Thirty per cent have been asked to carry out quality framework-related work for which they had no formal training.
Ten per cent of nurses employed in practices said they would not refuse to carry out quality framework tasks even if they had not been trained, the survey found.
The GPC has urged nurses to tell GPs they need training if they are asked to carry out work they are unsure about.
Dr Richard Vautrey, GPC deputy chairman, said: 'Nurses need to recognise that they are responsible if they act beyond their competencies. It is in their own interest to protect themselves by not doing work they are not trained to.'
'There will always be a tension between employer and employee about training and what is needed', he added.
Senior nurses said the findings were 'appalling' and warned that staff working beyond their competence could be struck off.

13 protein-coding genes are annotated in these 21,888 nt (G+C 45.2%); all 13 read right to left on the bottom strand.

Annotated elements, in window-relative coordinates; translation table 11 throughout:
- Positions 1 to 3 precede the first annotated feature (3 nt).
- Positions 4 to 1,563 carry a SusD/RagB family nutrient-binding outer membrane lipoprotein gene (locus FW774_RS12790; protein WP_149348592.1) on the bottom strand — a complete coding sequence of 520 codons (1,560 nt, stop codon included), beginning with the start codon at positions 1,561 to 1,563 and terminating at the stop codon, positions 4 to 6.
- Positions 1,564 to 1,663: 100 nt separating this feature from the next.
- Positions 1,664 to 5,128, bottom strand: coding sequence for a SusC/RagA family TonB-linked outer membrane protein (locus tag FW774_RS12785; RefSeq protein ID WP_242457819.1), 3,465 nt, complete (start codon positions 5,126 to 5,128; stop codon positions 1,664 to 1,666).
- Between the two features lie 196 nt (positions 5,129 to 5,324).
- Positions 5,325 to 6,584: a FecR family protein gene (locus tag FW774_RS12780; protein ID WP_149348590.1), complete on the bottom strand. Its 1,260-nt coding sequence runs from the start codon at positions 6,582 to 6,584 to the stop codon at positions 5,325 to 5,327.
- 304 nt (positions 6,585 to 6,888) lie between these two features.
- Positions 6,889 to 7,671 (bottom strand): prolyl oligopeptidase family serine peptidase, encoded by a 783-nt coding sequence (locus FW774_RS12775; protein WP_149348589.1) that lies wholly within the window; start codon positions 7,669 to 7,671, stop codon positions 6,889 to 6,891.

Nurses reported being asked to carry out COPD, asthma, depression or other reviews without training. Some said their practice had arranged training when they voiced concerns.
Others said they had been refused time off for training and had been forced to do it in their own time.
Fifty-four per cent of practice nurses said their practice had not reinvested quality framework profits in improving services since it was introduced in 2004.
Regarding the high number of nurses who said that quality framework money was not being ploughed back into improving services, Dr Vautrey said: 'It is not a case of looking at quality money, enhanced service money or MPIG money in isolation.
'The practice gets one set of money and invests that in the practice.'